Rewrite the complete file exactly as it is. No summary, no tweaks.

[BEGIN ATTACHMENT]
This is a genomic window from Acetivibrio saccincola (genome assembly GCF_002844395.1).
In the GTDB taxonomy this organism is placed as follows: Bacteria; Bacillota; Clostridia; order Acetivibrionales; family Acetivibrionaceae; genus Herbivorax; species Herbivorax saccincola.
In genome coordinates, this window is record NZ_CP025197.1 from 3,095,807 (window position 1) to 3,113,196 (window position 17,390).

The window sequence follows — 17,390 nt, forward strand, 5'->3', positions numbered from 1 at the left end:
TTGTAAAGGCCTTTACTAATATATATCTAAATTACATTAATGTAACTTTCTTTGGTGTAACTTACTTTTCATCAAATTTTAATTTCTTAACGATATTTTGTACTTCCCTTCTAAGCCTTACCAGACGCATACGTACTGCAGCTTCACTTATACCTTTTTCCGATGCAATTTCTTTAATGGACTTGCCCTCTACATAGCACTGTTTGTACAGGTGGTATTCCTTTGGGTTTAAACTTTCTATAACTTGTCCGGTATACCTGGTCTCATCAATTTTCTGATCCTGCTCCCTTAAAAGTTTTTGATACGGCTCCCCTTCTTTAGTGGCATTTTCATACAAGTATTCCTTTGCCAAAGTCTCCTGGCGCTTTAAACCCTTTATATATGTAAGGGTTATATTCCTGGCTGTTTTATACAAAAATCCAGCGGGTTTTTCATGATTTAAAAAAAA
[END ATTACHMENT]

This is a genomic window from Acetivibrio saccincola (genome assembly GCF_002844395.1).
In the GTDB taxonomy this organism is placed as follows: Bacteria; Bacillota; Clostridia; order Acetivibrionales; family Acetivibrionaceae; genus Herbivorax; species Herbivorax saccincola.
In genome coordinates, this window is record NZ_CP025197.1 from 3,095,807 (window position 1) to 3,113,196 (window position 17,390).

The window sequence follows — 17,390 nt, forward strand, 5'->3', positions numbered from 1 at the left end:
TTGTAAAGGCCTTTACTAATATATATCTAAATTACATTAATGTAACTTTCTTTGGTGTAACTTACTTTTCATCAAATTTTAATTTCTTAACGATATTTTGTACTTCCCTTCTAAGCCTTACCAGACGCATACGTACTGCAGCTTCACTTATACCTTTTTCCGATGCAATTTCTTTAATGGACTTGCCCTCTACATAGCACTGTTTGTACAGGTGGTATTCCTTTGGGTTTAAACTTTCTATAACTTGTCCGGTATACCTGGTCTCATCAATTTTCTGATCCTGCTCCCTTAAAAGTTTTTGATACGGCTCCCCTTCTTTAGTGGCATTTTCATACAAGTATTCCTTTGCCAAAGTCTCCTGGCGCTTTAAACCCTTTATATATGTAAGGGTTATATTCCTGGCTGTTTTATACAAAAATCCAGCGGGTTTTTCATGATTTAAAAAAAA